Bob McDonnell: A Republican Without a Gender Gap Problem

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credit: Mark Wilson/Getty Images

credit: Mark Wilson/Getty Images

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RICHMOND, Va. — Mitt Romney had a little trouble with women voters in Virginia, but a poll released Thursday shows Gov. Bob McDonnell is one Republican with no gender gap problem.

Quinnipiac University’s survey of 1,469 registered Virginia voters show that by nearly a 2-to-1 ratio, women hold a favorable opinion of the governor who’s already included in the buzz about potential 2016 GOP presidential prospects.

Exit polls from last week’s election showed women voters narrowly favored President Barack Obama in Virginia over the Republican.

Quinnipiac’s poll, conducted Nov. 8-12, found that among women respondents, 48 percent approved of McDonnell to 26 percent who disapproved. Fifty-nine percent of men had a positive view of McDonnell to 27 percent who did not. Overall, the governor’s approval rating stood at 53 percent.

McDonnell fared well among young voters 18 years old to 34, too. Forty-eight percent approved, and 24 percent disapproved.

Among black voters, who broke overwhelmingly for Obama last week, 41 percent approved of McDonnell, and 34 percent did not.

McDonnell’s results are uncommon among Republicans, said Peter Brown, assistant director of the Quinnipiac University Polling institute.

“He is the only Republican officeholder in seven states surveyed by Quinnipiac University who get positive ratings from women — almost 2-to-1 in this case — and a plus score from black voters. A 2-to-1 approval rating among young voters doesn’t hurt,” Brown said.

The results also indicate that McDonnell does not share the disapproval many female voters felt toward Republicans in Virginia’s General Assembly after last winter’s divisive debate over a new law mandating pre-abortion ultrasound exams.

The law, which initially would have required vaginally invasive ultrasonic examinations, sparked several Capitol Square demonstrations involving thousands of people, most of them women. After television comedy shows, including NBC’s “Saturday Night Live,” made Virginia a laughingstock over the legislation, McDonnell persuaded House and Senate Republicans to require only an external abdominal ultrasound exam, not an internal one.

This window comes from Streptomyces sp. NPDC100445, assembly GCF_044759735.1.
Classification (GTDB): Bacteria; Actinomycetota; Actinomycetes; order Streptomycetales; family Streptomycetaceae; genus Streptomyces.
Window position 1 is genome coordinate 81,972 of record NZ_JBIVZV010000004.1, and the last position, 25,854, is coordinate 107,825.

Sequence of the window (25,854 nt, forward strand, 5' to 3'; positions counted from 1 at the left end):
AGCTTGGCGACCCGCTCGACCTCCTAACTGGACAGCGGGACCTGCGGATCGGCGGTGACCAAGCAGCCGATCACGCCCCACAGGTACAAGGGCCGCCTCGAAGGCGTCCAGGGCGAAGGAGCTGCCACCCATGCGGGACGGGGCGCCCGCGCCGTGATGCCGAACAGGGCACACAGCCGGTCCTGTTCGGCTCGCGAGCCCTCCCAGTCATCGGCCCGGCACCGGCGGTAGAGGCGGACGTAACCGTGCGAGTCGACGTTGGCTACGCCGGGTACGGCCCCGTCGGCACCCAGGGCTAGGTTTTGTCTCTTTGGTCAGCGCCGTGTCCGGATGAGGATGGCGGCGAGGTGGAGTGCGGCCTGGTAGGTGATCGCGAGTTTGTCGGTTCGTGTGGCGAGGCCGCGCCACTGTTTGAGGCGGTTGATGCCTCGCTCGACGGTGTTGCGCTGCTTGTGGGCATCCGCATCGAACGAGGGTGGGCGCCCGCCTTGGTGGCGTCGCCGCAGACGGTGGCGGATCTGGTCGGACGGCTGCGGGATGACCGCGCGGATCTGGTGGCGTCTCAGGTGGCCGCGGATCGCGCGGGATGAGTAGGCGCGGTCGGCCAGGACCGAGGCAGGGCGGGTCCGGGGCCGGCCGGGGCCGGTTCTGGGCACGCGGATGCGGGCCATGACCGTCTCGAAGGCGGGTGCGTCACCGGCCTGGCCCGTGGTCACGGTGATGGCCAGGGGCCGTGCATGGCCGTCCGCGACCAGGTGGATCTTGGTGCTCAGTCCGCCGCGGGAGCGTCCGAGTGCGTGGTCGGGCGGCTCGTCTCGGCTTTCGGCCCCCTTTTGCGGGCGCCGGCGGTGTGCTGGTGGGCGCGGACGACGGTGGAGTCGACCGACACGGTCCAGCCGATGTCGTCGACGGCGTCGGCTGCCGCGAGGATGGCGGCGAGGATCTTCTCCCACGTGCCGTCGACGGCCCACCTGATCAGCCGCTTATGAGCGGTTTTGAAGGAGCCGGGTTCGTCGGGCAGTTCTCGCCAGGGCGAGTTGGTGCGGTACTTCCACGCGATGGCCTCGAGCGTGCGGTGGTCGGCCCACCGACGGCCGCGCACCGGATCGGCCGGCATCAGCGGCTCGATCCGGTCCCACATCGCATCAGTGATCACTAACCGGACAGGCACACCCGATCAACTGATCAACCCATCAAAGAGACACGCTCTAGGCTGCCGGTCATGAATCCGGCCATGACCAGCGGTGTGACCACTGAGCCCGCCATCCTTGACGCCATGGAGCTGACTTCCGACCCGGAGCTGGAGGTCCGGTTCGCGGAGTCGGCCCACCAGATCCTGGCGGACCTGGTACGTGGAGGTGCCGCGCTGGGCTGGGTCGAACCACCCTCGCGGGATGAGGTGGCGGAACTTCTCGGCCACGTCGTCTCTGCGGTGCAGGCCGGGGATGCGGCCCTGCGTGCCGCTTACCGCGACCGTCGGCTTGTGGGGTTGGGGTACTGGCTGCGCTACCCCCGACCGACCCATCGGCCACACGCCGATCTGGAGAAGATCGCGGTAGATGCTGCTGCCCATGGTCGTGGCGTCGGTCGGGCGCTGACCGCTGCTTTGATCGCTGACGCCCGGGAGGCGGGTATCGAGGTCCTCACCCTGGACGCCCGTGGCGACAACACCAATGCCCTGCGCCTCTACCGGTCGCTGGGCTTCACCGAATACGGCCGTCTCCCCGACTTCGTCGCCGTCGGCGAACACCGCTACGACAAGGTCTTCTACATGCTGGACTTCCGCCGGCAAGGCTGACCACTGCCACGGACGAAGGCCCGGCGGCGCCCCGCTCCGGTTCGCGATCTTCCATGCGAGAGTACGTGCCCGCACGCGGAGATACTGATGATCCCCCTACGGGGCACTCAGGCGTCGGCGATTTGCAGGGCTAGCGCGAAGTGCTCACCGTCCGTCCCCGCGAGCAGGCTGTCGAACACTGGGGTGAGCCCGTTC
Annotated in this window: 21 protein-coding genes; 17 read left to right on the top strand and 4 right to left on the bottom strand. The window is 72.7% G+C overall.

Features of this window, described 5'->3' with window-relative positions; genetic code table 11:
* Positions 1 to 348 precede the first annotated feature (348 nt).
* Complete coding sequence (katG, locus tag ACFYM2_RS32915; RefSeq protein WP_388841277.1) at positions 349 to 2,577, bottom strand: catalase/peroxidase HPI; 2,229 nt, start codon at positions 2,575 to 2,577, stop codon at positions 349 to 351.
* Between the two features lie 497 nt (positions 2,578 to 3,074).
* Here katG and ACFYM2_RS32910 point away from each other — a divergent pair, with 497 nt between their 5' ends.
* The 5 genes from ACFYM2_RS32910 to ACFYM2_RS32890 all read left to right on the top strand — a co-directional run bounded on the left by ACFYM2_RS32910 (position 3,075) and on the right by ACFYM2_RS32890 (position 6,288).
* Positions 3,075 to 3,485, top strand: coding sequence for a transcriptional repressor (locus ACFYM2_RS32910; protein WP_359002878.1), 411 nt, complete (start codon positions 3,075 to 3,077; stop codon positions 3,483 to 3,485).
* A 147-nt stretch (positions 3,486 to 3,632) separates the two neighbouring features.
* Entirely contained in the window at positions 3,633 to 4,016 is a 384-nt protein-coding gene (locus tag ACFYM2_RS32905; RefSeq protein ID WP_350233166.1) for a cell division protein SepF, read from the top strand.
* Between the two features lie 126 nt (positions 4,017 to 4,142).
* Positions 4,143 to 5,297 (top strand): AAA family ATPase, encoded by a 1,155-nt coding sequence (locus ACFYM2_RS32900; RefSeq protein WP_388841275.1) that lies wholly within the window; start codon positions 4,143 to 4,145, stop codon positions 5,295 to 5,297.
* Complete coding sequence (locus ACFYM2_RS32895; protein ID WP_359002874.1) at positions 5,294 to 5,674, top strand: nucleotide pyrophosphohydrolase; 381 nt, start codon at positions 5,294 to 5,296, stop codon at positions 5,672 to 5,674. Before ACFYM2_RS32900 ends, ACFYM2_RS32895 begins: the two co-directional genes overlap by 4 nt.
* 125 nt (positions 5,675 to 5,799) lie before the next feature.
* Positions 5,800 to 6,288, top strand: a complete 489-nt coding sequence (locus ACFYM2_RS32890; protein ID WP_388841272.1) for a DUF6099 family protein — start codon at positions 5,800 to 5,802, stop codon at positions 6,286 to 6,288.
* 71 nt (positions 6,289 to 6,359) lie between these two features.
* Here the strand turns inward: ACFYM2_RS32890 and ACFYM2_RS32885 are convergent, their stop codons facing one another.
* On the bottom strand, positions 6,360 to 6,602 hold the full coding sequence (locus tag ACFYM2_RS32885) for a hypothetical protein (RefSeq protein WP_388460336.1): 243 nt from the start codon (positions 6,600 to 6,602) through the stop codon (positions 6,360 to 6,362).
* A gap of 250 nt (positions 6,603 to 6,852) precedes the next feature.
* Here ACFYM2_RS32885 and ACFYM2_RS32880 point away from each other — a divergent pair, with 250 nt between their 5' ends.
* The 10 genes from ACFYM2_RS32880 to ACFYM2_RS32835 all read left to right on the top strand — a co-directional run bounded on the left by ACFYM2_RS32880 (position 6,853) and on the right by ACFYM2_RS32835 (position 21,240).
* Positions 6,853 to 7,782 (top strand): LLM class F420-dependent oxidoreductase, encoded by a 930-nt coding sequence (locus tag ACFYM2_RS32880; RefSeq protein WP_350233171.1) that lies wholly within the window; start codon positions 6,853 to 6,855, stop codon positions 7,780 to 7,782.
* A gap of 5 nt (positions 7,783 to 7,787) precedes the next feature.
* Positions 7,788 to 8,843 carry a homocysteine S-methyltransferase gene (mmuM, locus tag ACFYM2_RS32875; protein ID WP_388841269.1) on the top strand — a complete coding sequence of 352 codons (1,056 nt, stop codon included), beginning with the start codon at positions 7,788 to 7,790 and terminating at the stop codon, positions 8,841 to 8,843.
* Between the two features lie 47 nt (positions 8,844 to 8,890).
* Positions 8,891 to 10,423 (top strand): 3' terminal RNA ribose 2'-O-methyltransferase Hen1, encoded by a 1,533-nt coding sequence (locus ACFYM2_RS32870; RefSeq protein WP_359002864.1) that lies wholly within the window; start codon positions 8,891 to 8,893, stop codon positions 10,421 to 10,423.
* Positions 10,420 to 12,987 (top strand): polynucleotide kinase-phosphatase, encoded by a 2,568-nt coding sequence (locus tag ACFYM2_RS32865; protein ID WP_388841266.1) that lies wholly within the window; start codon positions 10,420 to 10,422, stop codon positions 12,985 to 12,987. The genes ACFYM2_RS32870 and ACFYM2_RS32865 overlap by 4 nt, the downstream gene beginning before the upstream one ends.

Other findings from the poll:

— Respondents were split over uranium mining in the state with 41 percent in favor and 40 percent opposed. Proposals to mine a uranium deposit in Pittsylvania County provoked deep differences. Many fear its polluting effects, particularly in Southside Virginia and the Hampton Roads regions dependent on the Lake Gaston watershed for drinking water. Others contend it will provide jobs and make the nation less dependent on foreign energy. Among the legislature’s most weighty and emotional decisions next year will be whether to lift Virginia’s ban on mining the radioactive metal.

— Year-round public school is a bad idea, said 51 percent of those polled; 43 percent liked the idea. Voters with kids in public schools were about split on the proposal with 50 percent in support and 47 percent opposed. College-educated respondents supported all-year school 50 percent to 44 percent.

— Forty-nine percent felt it should be easier to fire public school teachers while 42 percent did not. The poll found a wide partisan split with 63 percent of Republicans liking the idea and 60 percent of Democrats opposing it.

— Tolls on parts of Interstate 95 south of Richmond is a non-starter with 57 percent of those surveyed while 38 percent support it. Asked whether they’d prefer tolls or higher gasoline taxes to pay for the repair and upkeep of roads, however, 56 percent preferred tolls to 32 percent who preferred to pay at the pump.

— Forty percent disapproved of privatizing the operation of Virginia’s sea ports compared with 34 percent who approved.

The poll’s margin of sampling error was plus or minus 2.6 percentage points.

Besides Virginia, Connecticut-based Quinnipiac also conducts regular polling in Pennsylvania, Florida, Ohio, New York, New Jersey and Connecticut.

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